It was the 92nd minute of El Clasico – a star-studded rivalry between world superpowers FC Barcelona and Real Madrid.
Barcelona had just conceded what looked to be the final goal of the game and the goal to effectively bring the La Liga title back to the Santiago Bernabeu.
At least that looked to be the case until Lionel Messi, the man who continues to drop jaws and defenders to the floor, curled a bullet into the bottom corner of the Madrid goal and through the hearts of Madridistas around the world.
With the last kick of the game, the Argentine international successfully and dramatically secured a crucial 3-2 victory over Real Madrid at the Bernabeu.
Messi had a master class at the Spanish capital scoring two brilliant goals – one a classic slaloming run from the edge of the box and the second being the aforementioned game winner.
The diminutive Argentine took this game by the scruff of the neck, something that has not been said often this season when compared to previous seasons.
In the 29-year-old’s younger days, he would often be seen finishing off his own show-stopping individual runs into the box, whereas now he will often be seen scoring from late off-the-ball runs into the box.
Messi has taken his most shots from outside of the box per game in his past two league seasons, per WhoScored. Inversely, he his taken his least amount of shots from inside the six-yard box per game while also attempting his least amount of dribbles per game in his past two league seasons, per WhoScored.
It is clear that Messi has decided to take a more conservative approach to the game as the years have passed, but what is interesting is that he has also taken a more selfless approach to the game.
Instead of cutting inside and shooting or running at goal, we have often seen in these past two or three seasons that he will cut inside and spray a pass towards the left or play an incisive diagonal ball into the path of a player running into the box.
In his past three league seasons, Messi has averaged his career highs for most completed long balls per game, per WhoScored, indicating that the Argentine playmaker has altered his game to a deeper role farther away from the opponent’s penalty area.
More space, freedom, and chances are created for those up top by Messi dropping deeper, which is precisely why the La Masia graduate has made this change to his playing style.
In a deeper role, Messi will create more space for his compatriots up top by dragging oppositions players farther away from their goal, which will, in turn, give the players up top more freedom to roam. The team will also have more chances to score as they will directly profit from the five-time FIFA Ballon d’Or winner’s service.
It is no coincidence that this change in the Argentine’s play occurred around the 2014 – 2015 season as that was the first season Barcelona’s vaunted “MSN” trio of Messi, Suarez, and Neymar played together.
With the addition of former Liverpool star Luis Suarez to the squad and Neymar entering his second season with the Catalan giants, Messi had to start sharing the ball more and began to adapt his style of play to suit his fellow superstars.
This change was initially wildly successful as Barcelona went on to win their second-ever European treble, the UEFA Super Cup, and the Club World Cup in 2015.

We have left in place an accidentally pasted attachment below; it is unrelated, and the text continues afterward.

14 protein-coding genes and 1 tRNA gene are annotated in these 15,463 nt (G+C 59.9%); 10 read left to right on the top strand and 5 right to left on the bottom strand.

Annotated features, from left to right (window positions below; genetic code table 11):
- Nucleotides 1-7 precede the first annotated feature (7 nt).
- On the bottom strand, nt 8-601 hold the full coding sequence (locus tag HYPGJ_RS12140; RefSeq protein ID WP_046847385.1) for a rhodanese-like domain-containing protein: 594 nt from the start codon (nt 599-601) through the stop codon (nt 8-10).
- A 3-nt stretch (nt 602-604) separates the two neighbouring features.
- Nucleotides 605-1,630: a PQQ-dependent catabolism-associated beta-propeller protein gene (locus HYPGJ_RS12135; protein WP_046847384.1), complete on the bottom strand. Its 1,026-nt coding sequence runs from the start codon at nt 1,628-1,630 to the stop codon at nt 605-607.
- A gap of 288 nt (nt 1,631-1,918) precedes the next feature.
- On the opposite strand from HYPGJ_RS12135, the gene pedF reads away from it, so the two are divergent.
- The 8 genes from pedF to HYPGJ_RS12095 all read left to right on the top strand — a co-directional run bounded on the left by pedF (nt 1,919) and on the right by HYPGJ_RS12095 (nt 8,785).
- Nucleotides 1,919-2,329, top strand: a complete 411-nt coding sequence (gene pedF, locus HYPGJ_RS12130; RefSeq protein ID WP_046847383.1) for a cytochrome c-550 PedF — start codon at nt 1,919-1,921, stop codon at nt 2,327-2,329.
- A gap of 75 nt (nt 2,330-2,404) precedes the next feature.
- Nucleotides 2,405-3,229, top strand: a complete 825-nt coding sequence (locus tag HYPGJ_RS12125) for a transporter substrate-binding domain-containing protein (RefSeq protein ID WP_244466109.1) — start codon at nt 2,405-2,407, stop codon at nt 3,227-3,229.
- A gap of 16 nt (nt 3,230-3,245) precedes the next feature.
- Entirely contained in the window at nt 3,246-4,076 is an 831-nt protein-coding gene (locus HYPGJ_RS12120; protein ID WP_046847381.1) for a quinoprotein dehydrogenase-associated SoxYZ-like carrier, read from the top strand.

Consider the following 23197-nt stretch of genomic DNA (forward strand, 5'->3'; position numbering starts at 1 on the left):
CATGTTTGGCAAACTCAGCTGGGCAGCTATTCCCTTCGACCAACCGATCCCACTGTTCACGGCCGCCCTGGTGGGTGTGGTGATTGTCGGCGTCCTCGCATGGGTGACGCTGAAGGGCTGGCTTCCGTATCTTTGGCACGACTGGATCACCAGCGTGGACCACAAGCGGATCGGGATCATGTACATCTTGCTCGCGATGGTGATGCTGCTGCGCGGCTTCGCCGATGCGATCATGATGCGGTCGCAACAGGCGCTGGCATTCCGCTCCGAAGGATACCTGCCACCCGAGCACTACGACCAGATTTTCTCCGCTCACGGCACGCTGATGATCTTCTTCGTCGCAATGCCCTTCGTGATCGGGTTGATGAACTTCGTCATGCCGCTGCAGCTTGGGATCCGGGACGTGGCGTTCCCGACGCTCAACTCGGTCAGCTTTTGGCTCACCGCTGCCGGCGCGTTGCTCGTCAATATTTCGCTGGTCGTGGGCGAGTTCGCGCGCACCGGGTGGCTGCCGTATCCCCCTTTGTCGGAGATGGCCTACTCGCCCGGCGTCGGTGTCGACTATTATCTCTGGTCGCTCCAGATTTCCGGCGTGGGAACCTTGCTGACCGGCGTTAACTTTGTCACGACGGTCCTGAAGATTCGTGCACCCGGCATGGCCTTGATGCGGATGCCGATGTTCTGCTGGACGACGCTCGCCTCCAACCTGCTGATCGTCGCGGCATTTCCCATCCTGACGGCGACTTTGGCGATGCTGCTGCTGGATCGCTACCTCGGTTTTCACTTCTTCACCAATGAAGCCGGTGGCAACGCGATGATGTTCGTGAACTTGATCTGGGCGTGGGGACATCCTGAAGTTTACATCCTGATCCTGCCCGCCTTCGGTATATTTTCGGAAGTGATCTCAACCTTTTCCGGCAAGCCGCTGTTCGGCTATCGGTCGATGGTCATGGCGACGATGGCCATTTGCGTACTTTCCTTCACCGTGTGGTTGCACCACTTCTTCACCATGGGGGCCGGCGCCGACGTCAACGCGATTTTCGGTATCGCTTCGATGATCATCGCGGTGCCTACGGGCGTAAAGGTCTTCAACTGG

Following this success, Messi started to drop even deeper and play more selflessly to further the success of both the team and, more specifically, his teammates up top.
This selflessness was exemplified when the Argentina captain audaciously passed the ball from the penalty spot to an onrushing Luis Suarez who was, at the time, chasing the spot of La Liga’s and Europe’s top goal scorer.
However, despite Barcelona’s domestic success since Messi’s change, they have found themselves knocked out of the Champions League in the quarterfinals for the second consecutive season with Messi only scoring twice in any Champions League knockout stage past the round of 16 since 2013.
In his knockout stage dry spell, Barcelona have only made it past the quarterfinals once, while the five-time European champions have never gotten knocked out of a Champions League round that Messi has scored in.
Prior to his heroics yesterday against Los Blancos, Messi had failed to score in a Clasico since a hat-trick at the Bernabeu in 2014. In that Clasico goal drought, Barcelona won twice, drew once, and lost twice.
It is all well and good to share the glory and get the best out of your fellow teammates, but it is in big occasions such as these that Barcelona need someone to step up when Suarez and Neymar are not firing on all cylinders; Messi needs to remember that someone is him.
Before the MSN, Messi was always the man to bail Barcelona out of trouble pulling off classic performances such as his brace against Real Madrid in the 2011 Champions League semifinals or his four-goal stunner against Arsenal in the 2010 Champions League quarterfinals.
In fact, Barcelona’s excessive dependence on the Argentine talisman grew to the point that the media ended up coining the phrase “Messidependencia“.
The Catalan club has since lost that dependence on Messi after the emergence of MSN, but when Neymar and Suarez are not having the best of games, the Argentine magician must stop trying to help them find a way through and instead must conjure his own path to victory just as he did last night.
Barcelona are not having their worst season by any means as they won the Spanish Super Cup at the start of the season, they are in the finals of the Copa del Rey, and they are currently tied at the top of the table with Real Madrid, despite Madrid having a game in hand.
However, if the Catalan giants want to end the season on a high and have a more successful season next year, then Lionel Messi will need to be more selfish and aggressive and dominate his opponents just as he did in last night’s magical performance against the European champions.